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Black History Month Spotlight: Influential child star Raven-Symoné

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Raven-Symoné has been in the entertainment industry since she was two years old, doing ads for major companies like Cool Whip and Ritz Crackers.

Finding success as a print and commercial model, Symoné turned to the silver screen.

In 1989, she made her television debut on the widely known sitcom “The Cosby Show” as Olivia Kendall, the step-daughter of Denise Huxtable. By this time, Symoné was only four years old. She continued to work on the set until the series wrapped in April of 1992. 

Symoné branched out into music after taking voice lessons from the legendary rapper Missy Elliott. She signed with MCA Records, but the label eventually dropped her due to the low album sales.

Though her music career had not been very successful, she continued to book acting jobs, including her most notable role as Raven Baxter in the sitcom “That’s So Raven,” which first aired on the Disney Channel in 2003.

This was a groundbreaking role. Symoné was the first African American on the channel to star in the leading role of a sitcom.

In the series, she played a teenage psychic who tried to fix everything she saw in her visions. Her character was also a good singer and a fashion designer who designed her entire wardrobe.

“Watching ‘That’s So Raven’ is what inspired me to get into fashion,” said Tyra Johnson, a junior at the University of Central Missouri.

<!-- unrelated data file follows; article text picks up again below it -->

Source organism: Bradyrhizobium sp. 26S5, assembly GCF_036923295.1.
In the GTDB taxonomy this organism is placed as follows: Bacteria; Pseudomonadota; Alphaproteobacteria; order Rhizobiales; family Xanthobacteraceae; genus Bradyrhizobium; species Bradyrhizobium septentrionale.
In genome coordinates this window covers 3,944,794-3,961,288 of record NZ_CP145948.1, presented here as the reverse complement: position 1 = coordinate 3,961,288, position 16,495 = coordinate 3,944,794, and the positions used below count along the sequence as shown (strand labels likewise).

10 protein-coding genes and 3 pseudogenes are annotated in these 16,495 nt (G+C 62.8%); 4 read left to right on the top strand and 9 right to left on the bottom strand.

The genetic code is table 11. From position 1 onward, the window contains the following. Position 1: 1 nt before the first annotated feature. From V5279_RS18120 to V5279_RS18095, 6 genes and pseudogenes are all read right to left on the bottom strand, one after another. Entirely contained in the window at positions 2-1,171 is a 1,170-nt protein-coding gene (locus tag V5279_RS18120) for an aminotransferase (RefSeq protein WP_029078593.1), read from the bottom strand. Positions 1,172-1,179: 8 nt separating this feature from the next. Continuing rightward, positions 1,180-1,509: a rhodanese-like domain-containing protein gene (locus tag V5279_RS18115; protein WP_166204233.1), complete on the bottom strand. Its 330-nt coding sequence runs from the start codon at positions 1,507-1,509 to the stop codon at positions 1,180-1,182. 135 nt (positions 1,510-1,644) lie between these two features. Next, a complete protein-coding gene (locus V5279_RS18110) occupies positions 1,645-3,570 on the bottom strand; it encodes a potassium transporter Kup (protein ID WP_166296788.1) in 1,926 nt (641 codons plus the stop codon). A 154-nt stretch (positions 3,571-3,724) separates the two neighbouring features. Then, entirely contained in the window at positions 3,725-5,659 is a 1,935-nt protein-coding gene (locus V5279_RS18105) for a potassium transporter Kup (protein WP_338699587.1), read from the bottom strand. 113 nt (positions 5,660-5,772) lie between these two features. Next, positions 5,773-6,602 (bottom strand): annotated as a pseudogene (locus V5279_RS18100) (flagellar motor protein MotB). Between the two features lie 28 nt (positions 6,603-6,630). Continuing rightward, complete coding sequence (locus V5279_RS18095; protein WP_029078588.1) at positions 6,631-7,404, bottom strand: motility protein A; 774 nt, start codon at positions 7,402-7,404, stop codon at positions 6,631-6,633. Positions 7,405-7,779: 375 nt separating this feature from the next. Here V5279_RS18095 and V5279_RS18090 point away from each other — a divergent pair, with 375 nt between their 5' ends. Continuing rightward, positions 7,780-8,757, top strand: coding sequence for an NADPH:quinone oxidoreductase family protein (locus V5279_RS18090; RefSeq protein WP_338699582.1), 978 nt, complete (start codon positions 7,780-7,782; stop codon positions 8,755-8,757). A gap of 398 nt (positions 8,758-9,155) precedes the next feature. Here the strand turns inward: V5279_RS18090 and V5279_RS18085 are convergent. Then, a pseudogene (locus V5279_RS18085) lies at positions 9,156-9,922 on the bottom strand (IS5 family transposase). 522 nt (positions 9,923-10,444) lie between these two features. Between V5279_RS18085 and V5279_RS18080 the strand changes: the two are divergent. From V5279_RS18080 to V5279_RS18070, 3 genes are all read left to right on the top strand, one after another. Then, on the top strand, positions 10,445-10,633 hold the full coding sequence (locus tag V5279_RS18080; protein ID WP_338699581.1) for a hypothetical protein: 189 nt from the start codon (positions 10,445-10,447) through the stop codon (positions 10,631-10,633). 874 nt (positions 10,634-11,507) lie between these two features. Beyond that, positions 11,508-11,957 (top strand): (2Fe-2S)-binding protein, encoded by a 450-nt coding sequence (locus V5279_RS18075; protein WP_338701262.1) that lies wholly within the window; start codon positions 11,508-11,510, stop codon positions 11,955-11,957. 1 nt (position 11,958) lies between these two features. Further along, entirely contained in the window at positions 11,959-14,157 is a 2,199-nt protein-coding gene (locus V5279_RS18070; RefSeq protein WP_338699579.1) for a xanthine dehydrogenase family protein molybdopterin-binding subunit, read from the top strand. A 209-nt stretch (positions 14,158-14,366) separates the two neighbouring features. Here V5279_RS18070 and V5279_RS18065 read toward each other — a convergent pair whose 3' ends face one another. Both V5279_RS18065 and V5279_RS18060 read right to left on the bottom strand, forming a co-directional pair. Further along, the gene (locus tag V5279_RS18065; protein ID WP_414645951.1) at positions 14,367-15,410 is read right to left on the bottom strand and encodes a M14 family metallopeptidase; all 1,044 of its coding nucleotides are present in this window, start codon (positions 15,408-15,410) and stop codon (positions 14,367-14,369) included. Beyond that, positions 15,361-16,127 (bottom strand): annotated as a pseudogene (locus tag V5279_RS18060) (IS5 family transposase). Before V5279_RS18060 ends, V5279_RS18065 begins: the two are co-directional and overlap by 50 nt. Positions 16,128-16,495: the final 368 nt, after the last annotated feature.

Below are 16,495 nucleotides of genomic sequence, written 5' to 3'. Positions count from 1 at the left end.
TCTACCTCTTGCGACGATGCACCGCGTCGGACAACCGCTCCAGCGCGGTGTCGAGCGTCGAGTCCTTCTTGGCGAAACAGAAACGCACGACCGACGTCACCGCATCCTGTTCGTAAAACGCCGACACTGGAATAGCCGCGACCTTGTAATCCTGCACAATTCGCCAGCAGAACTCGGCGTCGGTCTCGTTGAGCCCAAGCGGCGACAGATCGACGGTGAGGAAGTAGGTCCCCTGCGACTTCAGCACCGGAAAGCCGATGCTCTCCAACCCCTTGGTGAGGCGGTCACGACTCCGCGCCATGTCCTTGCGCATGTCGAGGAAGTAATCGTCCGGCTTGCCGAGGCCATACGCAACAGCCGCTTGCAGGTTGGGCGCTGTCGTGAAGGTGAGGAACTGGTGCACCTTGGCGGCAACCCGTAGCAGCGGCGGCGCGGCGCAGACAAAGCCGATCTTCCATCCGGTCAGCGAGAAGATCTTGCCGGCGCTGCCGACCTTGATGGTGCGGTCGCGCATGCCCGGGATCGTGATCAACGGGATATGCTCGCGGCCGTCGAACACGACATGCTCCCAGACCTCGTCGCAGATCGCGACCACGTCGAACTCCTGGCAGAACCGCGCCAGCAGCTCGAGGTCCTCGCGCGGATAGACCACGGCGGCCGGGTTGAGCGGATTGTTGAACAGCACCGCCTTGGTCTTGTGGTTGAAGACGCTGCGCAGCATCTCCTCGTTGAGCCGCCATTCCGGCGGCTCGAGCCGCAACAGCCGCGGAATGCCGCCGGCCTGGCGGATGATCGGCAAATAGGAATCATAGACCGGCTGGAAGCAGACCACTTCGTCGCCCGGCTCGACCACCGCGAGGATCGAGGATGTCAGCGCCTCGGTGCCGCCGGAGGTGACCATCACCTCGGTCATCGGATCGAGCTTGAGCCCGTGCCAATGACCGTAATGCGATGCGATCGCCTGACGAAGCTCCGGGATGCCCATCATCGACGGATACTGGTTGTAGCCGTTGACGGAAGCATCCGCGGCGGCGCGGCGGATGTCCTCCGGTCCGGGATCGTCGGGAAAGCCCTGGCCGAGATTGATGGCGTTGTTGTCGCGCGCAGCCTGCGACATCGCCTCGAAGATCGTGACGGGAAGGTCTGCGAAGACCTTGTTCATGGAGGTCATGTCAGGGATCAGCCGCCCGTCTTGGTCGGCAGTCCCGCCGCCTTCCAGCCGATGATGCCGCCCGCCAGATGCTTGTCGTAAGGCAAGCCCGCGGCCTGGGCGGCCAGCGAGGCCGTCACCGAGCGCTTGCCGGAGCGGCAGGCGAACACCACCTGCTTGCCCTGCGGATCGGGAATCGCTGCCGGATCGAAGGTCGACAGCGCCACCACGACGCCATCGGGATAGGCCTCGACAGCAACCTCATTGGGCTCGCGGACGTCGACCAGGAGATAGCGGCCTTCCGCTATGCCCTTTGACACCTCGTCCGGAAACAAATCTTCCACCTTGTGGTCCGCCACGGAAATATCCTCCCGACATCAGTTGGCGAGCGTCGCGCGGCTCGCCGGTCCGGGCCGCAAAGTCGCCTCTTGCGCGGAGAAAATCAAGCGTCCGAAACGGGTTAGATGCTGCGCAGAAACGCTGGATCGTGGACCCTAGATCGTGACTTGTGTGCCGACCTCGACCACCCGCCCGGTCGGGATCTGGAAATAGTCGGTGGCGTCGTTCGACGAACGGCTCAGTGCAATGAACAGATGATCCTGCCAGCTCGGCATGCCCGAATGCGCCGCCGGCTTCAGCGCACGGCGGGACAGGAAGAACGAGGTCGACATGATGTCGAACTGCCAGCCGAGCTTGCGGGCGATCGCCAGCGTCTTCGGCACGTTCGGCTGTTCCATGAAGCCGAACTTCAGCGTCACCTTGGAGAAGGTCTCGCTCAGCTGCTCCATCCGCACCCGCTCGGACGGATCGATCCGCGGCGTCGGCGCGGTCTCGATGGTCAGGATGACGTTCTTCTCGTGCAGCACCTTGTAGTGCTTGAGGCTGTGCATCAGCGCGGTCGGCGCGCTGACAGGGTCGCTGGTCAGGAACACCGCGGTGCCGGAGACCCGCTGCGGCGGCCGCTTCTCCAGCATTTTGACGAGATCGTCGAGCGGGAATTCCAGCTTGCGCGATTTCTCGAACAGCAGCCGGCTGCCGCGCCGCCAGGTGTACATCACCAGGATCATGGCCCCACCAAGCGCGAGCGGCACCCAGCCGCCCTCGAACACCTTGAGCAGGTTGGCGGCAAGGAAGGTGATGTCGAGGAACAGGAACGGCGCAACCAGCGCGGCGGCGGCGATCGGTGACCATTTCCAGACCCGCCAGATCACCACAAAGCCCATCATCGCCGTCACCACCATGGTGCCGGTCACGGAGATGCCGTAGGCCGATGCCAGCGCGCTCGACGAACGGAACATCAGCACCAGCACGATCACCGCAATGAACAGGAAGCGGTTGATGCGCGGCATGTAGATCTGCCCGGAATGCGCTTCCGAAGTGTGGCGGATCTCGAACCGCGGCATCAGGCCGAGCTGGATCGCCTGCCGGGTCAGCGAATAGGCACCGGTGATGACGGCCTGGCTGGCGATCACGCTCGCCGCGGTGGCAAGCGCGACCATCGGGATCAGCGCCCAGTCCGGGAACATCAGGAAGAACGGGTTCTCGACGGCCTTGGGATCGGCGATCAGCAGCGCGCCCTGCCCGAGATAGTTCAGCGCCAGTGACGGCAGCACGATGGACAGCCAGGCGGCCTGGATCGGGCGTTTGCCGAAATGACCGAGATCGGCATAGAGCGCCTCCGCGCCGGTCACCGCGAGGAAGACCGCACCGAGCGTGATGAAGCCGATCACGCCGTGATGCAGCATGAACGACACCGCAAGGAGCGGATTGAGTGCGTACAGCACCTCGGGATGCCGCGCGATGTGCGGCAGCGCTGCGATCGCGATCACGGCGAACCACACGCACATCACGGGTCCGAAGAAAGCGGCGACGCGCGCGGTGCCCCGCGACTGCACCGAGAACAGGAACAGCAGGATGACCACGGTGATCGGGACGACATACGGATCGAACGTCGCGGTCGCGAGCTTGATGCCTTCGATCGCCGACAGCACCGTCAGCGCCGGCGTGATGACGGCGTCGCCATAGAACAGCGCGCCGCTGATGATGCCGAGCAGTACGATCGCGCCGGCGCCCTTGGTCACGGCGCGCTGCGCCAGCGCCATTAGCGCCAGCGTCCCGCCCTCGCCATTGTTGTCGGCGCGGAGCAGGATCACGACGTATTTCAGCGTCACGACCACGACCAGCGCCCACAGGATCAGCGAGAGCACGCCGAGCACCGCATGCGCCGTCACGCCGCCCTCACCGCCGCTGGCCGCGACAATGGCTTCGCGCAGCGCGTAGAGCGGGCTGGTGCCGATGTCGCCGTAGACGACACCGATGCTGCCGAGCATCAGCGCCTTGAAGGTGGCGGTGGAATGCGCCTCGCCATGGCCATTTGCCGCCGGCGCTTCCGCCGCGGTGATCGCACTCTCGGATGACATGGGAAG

The show became extremely popular, which led to the series being the first sitcom on the channel to surpass 100 episodes. Although the show was funny and entertaining, that did not stray them away from talking about real-world issues.

The show also produced two different spin-off shows, “Cory in the House” and “Raven’s Home.”

While working on her sitcom, Symoné also had a role in “The Cheetah Girls,” a movie about a young vocal group trying to pursue their dreams in New York City.

“I think everyone wanted to be a Cheetah Girl when that movie came out, including me,” said Johnson. She said that because of the film’s diversity, young girls were able to see someone they could relate to and model themselves after.

Symoné continued working even after leaving Disney and had the chance to work alongside comedian Martin Lawerence in “College Road Trip.” She played a determined student trying to find her dream college.

“I did not really know what college was until I saw that movie, and from then on I knew that I was going to college after high school,” said UMKC freshman Mariah Williams.

Through her work in film and television, Symoné provided a relatable role model for young girls that gave them confidence to pursue their dreams in entertainment and exciting non-traditional jobs.

djctcn@mai.umkc.edu

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